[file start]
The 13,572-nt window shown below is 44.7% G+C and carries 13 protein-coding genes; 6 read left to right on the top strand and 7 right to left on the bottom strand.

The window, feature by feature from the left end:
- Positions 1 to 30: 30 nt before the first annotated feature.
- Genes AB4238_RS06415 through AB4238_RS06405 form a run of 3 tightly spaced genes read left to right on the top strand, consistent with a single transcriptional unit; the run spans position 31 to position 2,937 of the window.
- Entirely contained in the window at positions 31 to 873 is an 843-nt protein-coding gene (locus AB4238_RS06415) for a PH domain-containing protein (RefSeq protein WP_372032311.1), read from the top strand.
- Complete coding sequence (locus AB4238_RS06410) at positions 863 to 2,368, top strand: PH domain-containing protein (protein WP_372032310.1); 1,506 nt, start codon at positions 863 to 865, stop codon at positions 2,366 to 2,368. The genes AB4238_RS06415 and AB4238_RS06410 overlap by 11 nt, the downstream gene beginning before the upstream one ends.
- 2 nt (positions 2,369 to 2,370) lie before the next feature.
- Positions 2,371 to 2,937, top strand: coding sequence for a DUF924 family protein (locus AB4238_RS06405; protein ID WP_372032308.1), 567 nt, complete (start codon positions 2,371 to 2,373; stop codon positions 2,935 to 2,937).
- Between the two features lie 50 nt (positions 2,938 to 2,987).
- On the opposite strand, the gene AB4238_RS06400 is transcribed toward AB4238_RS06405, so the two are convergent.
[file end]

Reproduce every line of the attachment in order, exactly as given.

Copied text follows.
The 13,572-nt window shown below is 44.7% G+C and carries 13 protein-coding genes; 6 read left to right on the top strand and 7 right to left on the bottom strand.

The window, feature by feature from the left end:
- Positions 1 to 30: 30 nt before the first annotated feature.
- Genes AB4238_RS06415 through AB4238_RS06405 form a run of 3 tightly spaced genes read left to right on the top strand, consistent with a single transcriptional unit; the run spans position 31 to position 2,937 of the window.
- Entirely contained in the window at positions 31 to 873 is an 843-nt protein-coding gene (locus AB4238_RS06415) for a PH domain-containing protein (RefSeq protein WP_372032311.1), read from the top strand.
- Complete coding sequence (locus AB4238_RS06410) at positions 863 to 2,368, top strand: PH domain-containing protein (protein WP_372032310.1); 1,506 nt, start codon at positions 863 to 865, stop codon at positions 2,366 to 2,368. The genes AB4238_RS06415 and AB4238_RS06410 overlap by 11 nt, the downstream gene beginning before the upstream one ends.
- 2 nt (positions 2,369 to 2,370) lie before the next feature.
- Positions 2,371 to 2,937, top strand: coding sequence for a DUF924 family protein (locus AB4238_RS06405; protein ID WP_372032308.1), 567 nt, complete (start codon positions 2,371 to 2,373; stop codon positions 2,935 to 2,937).
- Between the two features lie 50 nt (positions 2,938 to 2,987).
- On the opposite strand, the gene AB4238_RS06400 is transcribed toward AB4238_RS06405, so the two are convergent.